Steve Kilbey

THE ONES WE LOVE is a unique series of concerts in Brisbane, Sydney and Melbourne Celebrating R.E.M. featuring an All-Star line-up of singers including Jeff Martin (The Tea Party), Steve Kilbey (The Church), Ron S. Peno (Died Pretty), Trish Young (The Clouds), Alannah Russack (The Hummingbirds), Ashley Naylor (Even), Greg Atkinson (Ups & Downs), Peter Fenton (Crow) with special guest Amanda Brown (The Go-Betweens).

Together they will pay tribute to R.E.M. by performing songs from R.E.M’s rich back catalogue from the period 1982 to 1992 including Losing My Religion, The One I Love, Man on the Moon, It’s The End of the World, Radio Free Europe, Drive, Orange Crush, Everybody Hurts, The Sidewinder Sleeps Tonight, Nightswimming, Stand, Fall on Me, Driver 8, Shiny Happy People plus plenty more. Backing them will be some of Australia’s finest musicians who will honour the sound that was uniquely and undeniably R.E.M. I spoke to Steve Kilbey about the tour which starts tonight.

It sounds like it has been a really busy year for you so far particularly now with the lead up to this R.E.M. tribute show?
That’s right!

Celebrating R.E.M. 1982 to 1992 is that your favourite time period of the band?
Um no! Look, I’m coming in to this from a fairly neutral perspective. I’m not a fan of R.E.M. but I didn’t dislike them either. I was always neutral towards them and I haven’t listened to them a real lot. I was interested to take up this gig because it is a great cast of singers and In know the band is an amazing band. I thought it could be my chance to do some homework, listen to R.E.M. and sing these songs to re-approach them and learn something about them. The door is really open, I might love them by the end of all of this. Right now I’m approaching it from a neutral point of view.

How did you become involved? Was it about playing with this band? The songs?
I’m a singer for hire and everything I do has to be reasonably good though. Imagine if you’re an actor and you’re always doing certain roles, then someone rings up offering you this role which is different from what you normally do, you might know a lot about it and you take it on and enjoy the process of learning and finding out about it as you go even though it’s not what you’re listening to at home. I think I’m doing because I know it will be a successful night with those R.E.M. songs and those singers I think we’re going to deliver a really good R.E.M. show in the spirit if R.E.M. were there they would enjoy. It has all the hallmarks of a really good gig which is what I’m really interested in.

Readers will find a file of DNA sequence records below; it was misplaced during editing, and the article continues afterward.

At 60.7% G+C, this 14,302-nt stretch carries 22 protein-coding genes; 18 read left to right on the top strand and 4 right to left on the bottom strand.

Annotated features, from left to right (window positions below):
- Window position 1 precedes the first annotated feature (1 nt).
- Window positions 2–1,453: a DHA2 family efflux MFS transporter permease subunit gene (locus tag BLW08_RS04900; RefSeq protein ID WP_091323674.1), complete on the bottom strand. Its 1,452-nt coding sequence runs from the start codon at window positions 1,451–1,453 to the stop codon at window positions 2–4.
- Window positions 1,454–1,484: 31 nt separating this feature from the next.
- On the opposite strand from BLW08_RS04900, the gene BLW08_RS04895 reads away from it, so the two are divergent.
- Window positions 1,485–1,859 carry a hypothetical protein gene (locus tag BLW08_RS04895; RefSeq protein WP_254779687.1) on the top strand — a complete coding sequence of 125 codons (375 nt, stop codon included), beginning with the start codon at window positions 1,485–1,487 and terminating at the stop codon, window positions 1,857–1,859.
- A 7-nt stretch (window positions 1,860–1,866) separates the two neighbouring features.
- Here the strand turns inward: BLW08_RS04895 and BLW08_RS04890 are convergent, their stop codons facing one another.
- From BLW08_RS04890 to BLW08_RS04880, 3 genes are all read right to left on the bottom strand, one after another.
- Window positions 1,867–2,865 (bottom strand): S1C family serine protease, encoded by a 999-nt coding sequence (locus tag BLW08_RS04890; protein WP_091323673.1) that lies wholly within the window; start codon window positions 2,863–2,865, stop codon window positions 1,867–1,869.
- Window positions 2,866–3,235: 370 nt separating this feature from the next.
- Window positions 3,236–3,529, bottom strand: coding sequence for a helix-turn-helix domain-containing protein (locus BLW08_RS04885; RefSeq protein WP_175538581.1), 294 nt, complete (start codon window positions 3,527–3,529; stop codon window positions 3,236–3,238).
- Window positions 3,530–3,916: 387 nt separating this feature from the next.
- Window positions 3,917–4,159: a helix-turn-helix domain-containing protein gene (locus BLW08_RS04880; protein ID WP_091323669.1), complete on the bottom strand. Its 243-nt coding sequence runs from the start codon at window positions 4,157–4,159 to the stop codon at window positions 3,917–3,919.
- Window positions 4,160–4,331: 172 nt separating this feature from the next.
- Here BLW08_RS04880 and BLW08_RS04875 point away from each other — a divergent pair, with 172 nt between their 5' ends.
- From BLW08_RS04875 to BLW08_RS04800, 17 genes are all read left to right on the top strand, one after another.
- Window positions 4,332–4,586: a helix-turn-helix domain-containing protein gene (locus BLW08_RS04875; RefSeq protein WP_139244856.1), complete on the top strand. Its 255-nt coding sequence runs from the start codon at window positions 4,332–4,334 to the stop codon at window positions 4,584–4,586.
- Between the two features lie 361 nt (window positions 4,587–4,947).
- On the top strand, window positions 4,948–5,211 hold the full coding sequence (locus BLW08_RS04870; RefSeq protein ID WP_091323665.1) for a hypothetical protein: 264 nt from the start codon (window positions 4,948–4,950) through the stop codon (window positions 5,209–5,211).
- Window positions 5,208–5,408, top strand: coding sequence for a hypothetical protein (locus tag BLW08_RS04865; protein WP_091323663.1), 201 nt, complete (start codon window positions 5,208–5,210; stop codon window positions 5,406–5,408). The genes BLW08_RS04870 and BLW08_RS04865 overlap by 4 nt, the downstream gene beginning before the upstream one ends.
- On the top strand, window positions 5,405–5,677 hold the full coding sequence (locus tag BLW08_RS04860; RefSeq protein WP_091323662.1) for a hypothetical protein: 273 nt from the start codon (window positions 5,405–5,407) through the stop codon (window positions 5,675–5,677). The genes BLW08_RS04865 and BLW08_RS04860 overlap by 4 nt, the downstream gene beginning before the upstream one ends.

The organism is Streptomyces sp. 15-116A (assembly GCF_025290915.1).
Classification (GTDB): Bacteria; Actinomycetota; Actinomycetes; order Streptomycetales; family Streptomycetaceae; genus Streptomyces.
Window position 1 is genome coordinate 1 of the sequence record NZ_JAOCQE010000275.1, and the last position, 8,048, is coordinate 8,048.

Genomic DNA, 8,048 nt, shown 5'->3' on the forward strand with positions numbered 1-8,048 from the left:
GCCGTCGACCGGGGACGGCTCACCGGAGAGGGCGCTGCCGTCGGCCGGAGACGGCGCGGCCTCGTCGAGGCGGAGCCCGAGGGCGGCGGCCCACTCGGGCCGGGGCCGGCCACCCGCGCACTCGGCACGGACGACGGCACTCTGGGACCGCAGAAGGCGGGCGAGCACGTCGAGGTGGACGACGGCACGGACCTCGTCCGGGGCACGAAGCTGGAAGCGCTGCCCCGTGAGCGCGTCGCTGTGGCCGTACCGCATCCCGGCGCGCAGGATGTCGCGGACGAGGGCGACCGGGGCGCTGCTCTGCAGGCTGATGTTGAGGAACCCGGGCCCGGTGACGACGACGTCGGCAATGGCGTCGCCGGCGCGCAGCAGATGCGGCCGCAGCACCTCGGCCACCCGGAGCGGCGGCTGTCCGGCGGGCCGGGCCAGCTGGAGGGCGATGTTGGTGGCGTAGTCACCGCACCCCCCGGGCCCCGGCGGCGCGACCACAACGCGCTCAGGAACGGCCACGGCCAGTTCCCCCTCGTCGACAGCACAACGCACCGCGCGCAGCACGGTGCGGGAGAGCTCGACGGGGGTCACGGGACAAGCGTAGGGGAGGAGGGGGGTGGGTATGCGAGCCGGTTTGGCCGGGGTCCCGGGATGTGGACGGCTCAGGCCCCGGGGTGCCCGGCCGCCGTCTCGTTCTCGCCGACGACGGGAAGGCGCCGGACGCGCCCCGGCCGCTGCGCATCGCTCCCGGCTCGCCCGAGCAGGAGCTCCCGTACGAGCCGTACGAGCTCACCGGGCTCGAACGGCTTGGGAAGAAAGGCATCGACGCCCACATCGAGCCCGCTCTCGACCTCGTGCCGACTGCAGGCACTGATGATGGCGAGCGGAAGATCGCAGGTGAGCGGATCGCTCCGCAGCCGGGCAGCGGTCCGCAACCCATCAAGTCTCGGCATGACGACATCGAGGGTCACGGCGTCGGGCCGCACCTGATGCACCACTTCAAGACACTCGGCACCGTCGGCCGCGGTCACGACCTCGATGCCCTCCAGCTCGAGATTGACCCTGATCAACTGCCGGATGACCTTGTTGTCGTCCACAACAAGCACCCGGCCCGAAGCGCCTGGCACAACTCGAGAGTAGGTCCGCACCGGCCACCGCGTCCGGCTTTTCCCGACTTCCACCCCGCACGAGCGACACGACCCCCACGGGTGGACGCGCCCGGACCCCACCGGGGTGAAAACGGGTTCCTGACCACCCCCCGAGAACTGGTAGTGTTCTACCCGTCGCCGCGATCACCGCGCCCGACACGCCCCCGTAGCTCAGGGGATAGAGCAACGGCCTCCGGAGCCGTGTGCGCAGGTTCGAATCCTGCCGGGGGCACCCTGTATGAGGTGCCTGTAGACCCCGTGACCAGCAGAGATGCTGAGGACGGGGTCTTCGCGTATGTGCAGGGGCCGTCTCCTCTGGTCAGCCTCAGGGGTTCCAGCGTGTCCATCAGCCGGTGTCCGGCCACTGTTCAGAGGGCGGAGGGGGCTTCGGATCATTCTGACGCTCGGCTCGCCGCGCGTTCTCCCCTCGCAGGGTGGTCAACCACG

Do some of the relationships with those singers go back a long way?
I haven’t met Jeff Martin, don’t know him but I know Ash Naylor really well, same with Ron S. Peno, Alannah Russack, Trish Young I know… I like ensemble things like when you do a play and there’s a big cast of people. I have done some plays and a few musicals, it is a great feeling being a part of a cast, being a cog in a machine as opposed to a band where you’re all one thing, working for yourselves and you all know what you’re going to do. Being an ensemble player is a really interesting thing a bit like being in between singles and doubles tennis. There’s a skill in doing things on your own and there’s a skill working with other people to kick a goal. I’m very much attracted to all of that and I expect by the time it is all over I’ll love R.E.M. as much as everyone else does.

How does the song selection work? Do you get much choice over what songs you’ll sing?
All the tribute nights I have ever done that doesn’t really work , it always ends up being someone deciding which ones they want you to do. I think you have to pretty much accept whatever you’re given, if someone has a vision for it. Being just a hired guy that’s what I wanted. They chose it for me.

Do you think will be a once off or will there be more shows down the track?
I think it will be a once off.

The rest of the year is going to huge for The Church celebrating the thirtieth anniversary of Starfish.
It is going to be a big and busy year definitely.

Did you ever think that album would be as enduring as what it has been and as relevant now as it ever has been before?
No, I never think that. I just think I’m doing a record and give it my best shot. It is great that it has happened, it is great thirty years later people still like it but at the time back in 1987 when we were there in L.A. making the record things that would happen in 2018 were a long way off our menu.

Is there any feeling of nostalgia about these tours?
No, I don’t view it as just another tour or nostalgia. I enjoy it pretty much for what it is, playing these songs in 2018 I’m thinking about more what it means to me now as I play it, trying to find new things in the song that I like, new ways of subtly enhancing the song or whatever I can do.

Is there a new album planned for next year?
No, there’s nothing planned. I don’t think we’ll make an album for a while, just play live as there’s so much to explore with that. The feeling is lay off doing an albums for a while.

Interview by Rob Lyon

Catch The Ones We Love: Celebrating R.E.M. 1982-1992 on the following dates, tickets from

The Ones We Love Tour Poster

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